• use Cray pointers ie loc (not required by Cactus, only the ET)
    • use c_loc (is Fortran 2003, but then TYPE(*) is Fortran 2018 so any compiler supporting the latter will support the former) requires use iso_c_binding which I suspect will reveal all kinds of problems with using Fortran modules
    • C preprocessor tricks like #define CCTK_PointerTo(a) CCTKi_PointerTo((a)(1)) because it will fail when a is a scalar.

  8. Roland Haas reporter

    Nope, having one routine per rank does not work either. Apparently once one has

        CCTK_POINTER function CCTK_PointerTo2(a)
          type(*),dimension(:,:) :: a
        end function

    ie two assumed dimensions (and it must be assumed, the compiler will not let me have fixed dimension but assumed type) then the first argument seen by the C code is no longer the pointer to the first element of the array (but a pointer to something else). Next t o try is the c_loc function I guess. @Peter Diener do you have any suggestions what I could try instead?

  9. Peter Diener

    With the things you have tried already, I’m afraid that the only path forward I see, is to use c_loc from iso_c_binding. Maybe it’s time for cactus to require a modern enough fortran compiler that iso_c_binding is provided. However, using this might not be without problems, as the argument has to have the pointer or target attribute.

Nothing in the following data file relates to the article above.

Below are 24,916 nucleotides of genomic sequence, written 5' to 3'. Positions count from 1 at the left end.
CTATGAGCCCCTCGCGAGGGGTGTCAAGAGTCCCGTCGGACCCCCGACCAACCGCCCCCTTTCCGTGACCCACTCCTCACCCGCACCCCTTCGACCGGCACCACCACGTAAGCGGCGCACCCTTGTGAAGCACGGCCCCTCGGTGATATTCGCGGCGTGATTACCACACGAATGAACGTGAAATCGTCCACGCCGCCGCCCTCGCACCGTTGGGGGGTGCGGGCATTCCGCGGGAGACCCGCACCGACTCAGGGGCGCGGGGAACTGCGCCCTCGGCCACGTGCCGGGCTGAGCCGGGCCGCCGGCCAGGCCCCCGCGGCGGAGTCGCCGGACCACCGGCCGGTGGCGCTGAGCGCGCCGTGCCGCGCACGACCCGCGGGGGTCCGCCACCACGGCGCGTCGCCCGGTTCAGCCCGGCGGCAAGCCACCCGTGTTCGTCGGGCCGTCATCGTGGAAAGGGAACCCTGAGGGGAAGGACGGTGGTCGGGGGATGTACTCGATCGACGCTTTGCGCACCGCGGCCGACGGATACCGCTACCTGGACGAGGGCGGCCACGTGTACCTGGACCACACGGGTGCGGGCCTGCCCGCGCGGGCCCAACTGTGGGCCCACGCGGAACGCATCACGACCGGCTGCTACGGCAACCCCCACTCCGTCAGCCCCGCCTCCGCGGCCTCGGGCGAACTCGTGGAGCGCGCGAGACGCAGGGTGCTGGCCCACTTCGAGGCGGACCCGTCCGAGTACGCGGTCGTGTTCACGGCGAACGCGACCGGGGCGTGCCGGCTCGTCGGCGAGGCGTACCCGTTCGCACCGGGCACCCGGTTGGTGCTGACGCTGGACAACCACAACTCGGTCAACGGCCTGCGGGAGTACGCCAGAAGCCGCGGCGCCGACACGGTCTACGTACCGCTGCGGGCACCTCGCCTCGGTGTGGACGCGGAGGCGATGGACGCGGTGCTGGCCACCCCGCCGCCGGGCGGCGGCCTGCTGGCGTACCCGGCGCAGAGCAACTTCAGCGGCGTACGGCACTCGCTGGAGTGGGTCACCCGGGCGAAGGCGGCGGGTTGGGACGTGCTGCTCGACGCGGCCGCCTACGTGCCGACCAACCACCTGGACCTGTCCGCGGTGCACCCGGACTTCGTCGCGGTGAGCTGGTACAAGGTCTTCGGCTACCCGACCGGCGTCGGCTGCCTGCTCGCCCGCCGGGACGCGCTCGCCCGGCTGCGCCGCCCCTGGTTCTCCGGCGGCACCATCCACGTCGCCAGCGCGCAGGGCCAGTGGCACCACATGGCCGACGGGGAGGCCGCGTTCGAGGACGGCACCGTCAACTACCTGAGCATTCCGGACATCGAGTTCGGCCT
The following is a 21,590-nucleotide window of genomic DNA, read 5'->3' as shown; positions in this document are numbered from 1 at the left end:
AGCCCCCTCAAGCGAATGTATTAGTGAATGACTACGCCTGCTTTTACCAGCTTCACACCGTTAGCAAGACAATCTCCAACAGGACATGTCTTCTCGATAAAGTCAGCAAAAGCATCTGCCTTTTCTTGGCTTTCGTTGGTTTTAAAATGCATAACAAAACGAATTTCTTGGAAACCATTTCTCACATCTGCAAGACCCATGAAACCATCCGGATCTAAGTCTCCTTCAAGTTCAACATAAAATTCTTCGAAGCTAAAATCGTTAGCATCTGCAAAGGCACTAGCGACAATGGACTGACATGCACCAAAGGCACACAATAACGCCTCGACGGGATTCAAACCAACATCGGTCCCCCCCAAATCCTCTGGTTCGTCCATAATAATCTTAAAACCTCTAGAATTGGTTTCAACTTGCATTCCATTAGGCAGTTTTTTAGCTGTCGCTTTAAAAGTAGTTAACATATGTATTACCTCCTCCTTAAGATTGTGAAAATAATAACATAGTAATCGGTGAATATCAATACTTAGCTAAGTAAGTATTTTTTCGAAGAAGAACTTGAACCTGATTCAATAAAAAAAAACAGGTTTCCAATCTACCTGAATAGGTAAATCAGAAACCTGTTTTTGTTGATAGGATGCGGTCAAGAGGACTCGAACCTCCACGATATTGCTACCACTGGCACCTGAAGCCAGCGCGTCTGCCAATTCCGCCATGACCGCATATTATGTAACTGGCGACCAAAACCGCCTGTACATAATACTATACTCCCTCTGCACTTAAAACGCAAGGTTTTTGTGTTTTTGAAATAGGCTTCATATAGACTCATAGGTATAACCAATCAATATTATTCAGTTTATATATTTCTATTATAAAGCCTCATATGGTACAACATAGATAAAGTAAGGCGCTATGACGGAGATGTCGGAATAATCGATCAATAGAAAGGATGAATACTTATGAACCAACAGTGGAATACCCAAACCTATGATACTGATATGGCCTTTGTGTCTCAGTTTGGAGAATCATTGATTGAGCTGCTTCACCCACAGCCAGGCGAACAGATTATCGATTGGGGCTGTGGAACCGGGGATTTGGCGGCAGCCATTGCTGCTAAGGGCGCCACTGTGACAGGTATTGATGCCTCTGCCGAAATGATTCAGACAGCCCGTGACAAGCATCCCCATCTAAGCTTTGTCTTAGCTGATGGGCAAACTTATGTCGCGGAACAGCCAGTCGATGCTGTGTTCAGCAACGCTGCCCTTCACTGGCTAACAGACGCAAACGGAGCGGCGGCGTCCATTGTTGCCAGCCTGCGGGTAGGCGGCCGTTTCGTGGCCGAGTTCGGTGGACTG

10. Erik Schnetter

    Why not use Cray pointers? They essentially have C semantics (which we want) and are ubiquitous.

  11. Roland Haas reporter

    Mostly because I was trying for something that does not require compiler options. Cray pointers tend to require compiler options to be enabled (e.g. -fcray-pointer in gfortran) . The ET requires them (and sets options for them in simfactory) but Cactus never did (and cannot set compiler options only defaults which are then overwritten by user supplied option lists).

  12. Roland Haas reporter

    Ok. c_loc is also odd. I just tried it like so using an older Intel compiler (on Caltech’s bethe worksttion):

        integer*8 function ptrfun(a)
          use iso_c_binding, only: c_loc, c_ptr
          implicit none
          integer, TARGET, dimension(1) :: a
          external :: ptrfun0
          integer*8 :: ptrfun0
          type(c_ptr) :: ptr
          ptr = c_loc(a)
          ptrfun = ptrfun0(ptr)
          print *, "funret", ptrfun
        end function

    and whatever ptr ends up being is not the address of the first element of a when passed to a C function (ptrfun0) expecting a void * pointer. Which has me very confused given that this would seem to be exactly what I am supposed to do. I will tinker around a bit more later. Though for this week I am unlikely to have much more time I can spend on this.